Comment Re:The Solution is Subsidiarity (Score 1) 165

When was the last time you saw a poll where 95% of the country agreed on anything?

Most polls only ask about controversial things. I bet you could easily get 95% agreement on:
Murder, theft, fraud, etc... should be illegal. (Basic criminal law)
We shouldn't allow Syria/Iran to conquer us (military defense)
and I'm sure you'd see a few other essential items getting broad agreement.

For the rest... well, that's a feature of the system, not a bug.

Comment Expert Blogs (Score 5, Interesting) 203

Comment TNSTAAFL (Score 4, Insightful) 272

There's no such thing as a free lunch. - Various Economists and Heinlein

Same types of things happened after the regulations around credit and debit card fees. The money comes from somewhere and ultimately you aren't punishing the big players in the industry with the regulations, but their customers and their smaller competitors.

Another case of people who don't understand regulatory history being doomed to repeat it.


SF86 Data Captured In OPM Hack 173

Etherwalk writes: The security clearance process in the United States includes filling out the 127-page SF86 form, which includes things like the citizenships of all your relatives and housemates, foreign contacts and financial interests, foreign travel, psychological and emotional health, illegal drug use, and many other matters. The recent breach by the Chinese Government apparently included that information for all executive employees up to cabinet level. It's pretty much a gold mine for intelligence work and social engineering of any kind.

Comment Re:A group of Google investors (Score 4, Funny) 81

Yeah, everyone knows Google is a bastion of right-wing lobbying and giving. Why, you can just look at all their strictly traditional holiday search page images and their complete lack of focus on left-wing causes in their news releases, promotional materials and spending.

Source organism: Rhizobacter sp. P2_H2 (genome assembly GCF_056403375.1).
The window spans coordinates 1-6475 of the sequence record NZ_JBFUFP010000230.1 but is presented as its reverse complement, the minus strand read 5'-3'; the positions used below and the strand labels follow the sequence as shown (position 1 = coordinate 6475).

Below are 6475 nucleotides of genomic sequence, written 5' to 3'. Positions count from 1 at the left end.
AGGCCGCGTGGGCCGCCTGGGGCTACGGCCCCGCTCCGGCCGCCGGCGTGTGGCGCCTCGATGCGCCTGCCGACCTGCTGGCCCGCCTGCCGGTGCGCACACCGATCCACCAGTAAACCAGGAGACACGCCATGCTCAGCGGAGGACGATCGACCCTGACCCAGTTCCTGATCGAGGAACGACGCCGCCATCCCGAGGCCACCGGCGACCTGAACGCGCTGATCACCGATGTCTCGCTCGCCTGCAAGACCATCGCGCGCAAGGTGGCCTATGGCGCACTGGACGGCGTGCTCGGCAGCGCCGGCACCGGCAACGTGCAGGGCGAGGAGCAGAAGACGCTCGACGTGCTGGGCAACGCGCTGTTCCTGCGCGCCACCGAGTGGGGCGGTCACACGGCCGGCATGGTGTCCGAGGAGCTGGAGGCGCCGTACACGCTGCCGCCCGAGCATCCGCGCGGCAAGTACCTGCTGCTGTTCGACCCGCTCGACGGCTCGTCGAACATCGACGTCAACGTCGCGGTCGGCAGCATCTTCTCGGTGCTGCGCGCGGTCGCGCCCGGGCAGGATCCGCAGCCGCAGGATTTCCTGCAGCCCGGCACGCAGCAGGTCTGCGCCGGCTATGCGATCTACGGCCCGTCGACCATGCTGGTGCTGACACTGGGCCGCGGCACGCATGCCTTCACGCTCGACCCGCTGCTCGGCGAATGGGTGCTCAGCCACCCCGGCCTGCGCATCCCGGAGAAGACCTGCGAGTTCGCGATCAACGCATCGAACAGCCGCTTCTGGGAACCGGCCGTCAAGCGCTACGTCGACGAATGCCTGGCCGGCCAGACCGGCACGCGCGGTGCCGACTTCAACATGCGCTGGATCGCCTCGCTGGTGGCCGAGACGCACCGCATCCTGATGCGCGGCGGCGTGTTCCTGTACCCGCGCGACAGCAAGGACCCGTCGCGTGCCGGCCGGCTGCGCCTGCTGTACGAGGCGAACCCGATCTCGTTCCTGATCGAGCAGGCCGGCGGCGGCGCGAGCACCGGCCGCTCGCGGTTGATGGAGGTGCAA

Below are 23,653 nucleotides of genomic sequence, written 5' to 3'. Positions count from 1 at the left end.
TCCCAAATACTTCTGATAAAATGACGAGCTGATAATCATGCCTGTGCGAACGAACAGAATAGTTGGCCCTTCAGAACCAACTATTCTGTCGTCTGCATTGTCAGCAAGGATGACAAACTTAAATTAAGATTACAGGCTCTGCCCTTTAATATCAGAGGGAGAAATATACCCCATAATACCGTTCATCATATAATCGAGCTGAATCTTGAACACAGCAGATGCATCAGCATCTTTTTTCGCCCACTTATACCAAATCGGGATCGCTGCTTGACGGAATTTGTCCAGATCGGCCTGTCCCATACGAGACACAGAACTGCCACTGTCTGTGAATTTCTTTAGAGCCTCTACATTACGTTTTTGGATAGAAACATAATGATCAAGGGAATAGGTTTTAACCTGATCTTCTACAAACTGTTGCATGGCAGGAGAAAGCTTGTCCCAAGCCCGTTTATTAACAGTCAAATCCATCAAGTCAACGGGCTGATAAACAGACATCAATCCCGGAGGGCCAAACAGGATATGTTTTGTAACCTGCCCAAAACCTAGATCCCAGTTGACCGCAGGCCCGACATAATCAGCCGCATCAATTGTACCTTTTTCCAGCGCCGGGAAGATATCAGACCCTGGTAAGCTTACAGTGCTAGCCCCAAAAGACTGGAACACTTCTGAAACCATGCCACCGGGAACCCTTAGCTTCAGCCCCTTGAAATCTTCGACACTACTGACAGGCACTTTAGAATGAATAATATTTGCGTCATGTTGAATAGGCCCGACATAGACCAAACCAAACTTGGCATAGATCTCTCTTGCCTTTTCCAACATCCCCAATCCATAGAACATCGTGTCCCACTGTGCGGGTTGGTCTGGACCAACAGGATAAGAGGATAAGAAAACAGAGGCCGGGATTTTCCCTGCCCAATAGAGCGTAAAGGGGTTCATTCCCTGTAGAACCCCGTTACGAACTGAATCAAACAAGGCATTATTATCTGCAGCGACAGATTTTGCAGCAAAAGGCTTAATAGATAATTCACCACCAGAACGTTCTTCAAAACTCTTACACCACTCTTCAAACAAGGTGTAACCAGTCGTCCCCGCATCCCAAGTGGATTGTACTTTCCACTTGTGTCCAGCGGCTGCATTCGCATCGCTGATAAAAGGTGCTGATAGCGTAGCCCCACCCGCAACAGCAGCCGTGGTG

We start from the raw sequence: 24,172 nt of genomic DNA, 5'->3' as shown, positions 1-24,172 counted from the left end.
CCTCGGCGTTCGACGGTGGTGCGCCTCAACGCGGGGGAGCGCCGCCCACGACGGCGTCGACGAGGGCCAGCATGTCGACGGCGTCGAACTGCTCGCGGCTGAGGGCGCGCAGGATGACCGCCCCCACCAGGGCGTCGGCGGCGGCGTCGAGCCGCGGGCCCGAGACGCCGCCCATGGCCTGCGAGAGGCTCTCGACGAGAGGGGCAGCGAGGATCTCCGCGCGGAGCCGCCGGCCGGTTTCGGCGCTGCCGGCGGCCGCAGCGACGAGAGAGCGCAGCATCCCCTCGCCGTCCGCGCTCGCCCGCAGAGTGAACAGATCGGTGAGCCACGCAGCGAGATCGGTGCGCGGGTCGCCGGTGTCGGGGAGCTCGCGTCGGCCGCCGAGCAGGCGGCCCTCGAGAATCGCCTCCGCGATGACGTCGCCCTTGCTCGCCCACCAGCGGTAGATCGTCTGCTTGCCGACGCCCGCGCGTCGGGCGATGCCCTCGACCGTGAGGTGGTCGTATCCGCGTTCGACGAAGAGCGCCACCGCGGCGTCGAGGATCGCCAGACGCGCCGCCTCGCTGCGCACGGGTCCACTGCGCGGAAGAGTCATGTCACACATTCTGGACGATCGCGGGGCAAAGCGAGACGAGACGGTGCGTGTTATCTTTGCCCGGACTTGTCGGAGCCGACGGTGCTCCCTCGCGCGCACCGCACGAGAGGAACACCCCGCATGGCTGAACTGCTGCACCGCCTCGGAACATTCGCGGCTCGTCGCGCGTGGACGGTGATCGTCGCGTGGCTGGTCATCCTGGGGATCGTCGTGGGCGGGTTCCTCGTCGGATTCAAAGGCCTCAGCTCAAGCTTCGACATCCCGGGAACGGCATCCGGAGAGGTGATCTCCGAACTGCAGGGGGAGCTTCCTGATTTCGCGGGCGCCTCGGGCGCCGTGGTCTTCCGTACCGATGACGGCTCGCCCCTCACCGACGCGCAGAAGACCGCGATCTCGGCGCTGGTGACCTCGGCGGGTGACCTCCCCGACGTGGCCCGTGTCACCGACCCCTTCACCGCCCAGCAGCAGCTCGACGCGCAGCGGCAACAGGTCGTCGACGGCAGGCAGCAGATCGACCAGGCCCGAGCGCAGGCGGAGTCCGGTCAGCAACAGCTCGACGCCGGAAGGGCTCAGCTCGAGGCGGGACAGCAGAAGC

Good thing we have groups like these "investors" who are concerned not that they're making money, but that Google isn't contributing anything to any group which may in some way not agree with progressives to keep Google "correct" politically.

Comment Re:What is poverty (Score 1) 422

The original comparison (lost in the threading somewhere above) was about poverty rate comparisons between countries, not the US census definition (which is more based on an absolute), nor the World Bank international absolute definition (which is more like $1.25/day, which no on in the US really fits without really trying hard) so I was using the definition used in the original comparison. See Poverty in France: "were below the poverty line (which, according to INSEE's criteria, is half of the median income)." INSEE is the French equivalent of the US Census for economic statistics. INSEE has recently moved to a 60% of median income measurement.

The original stats I was responding to also don't take into account in-kind benefits (not income), which makes them even worse.

My post in response to the stats previously cited was that "It's really a dumb way to compare poverty across countries.", so don't expect me to be defending the measurements used. They certainly aren't the ones I'd pick to do an actual comparison.

Prototype designs always work. -- Don Vonada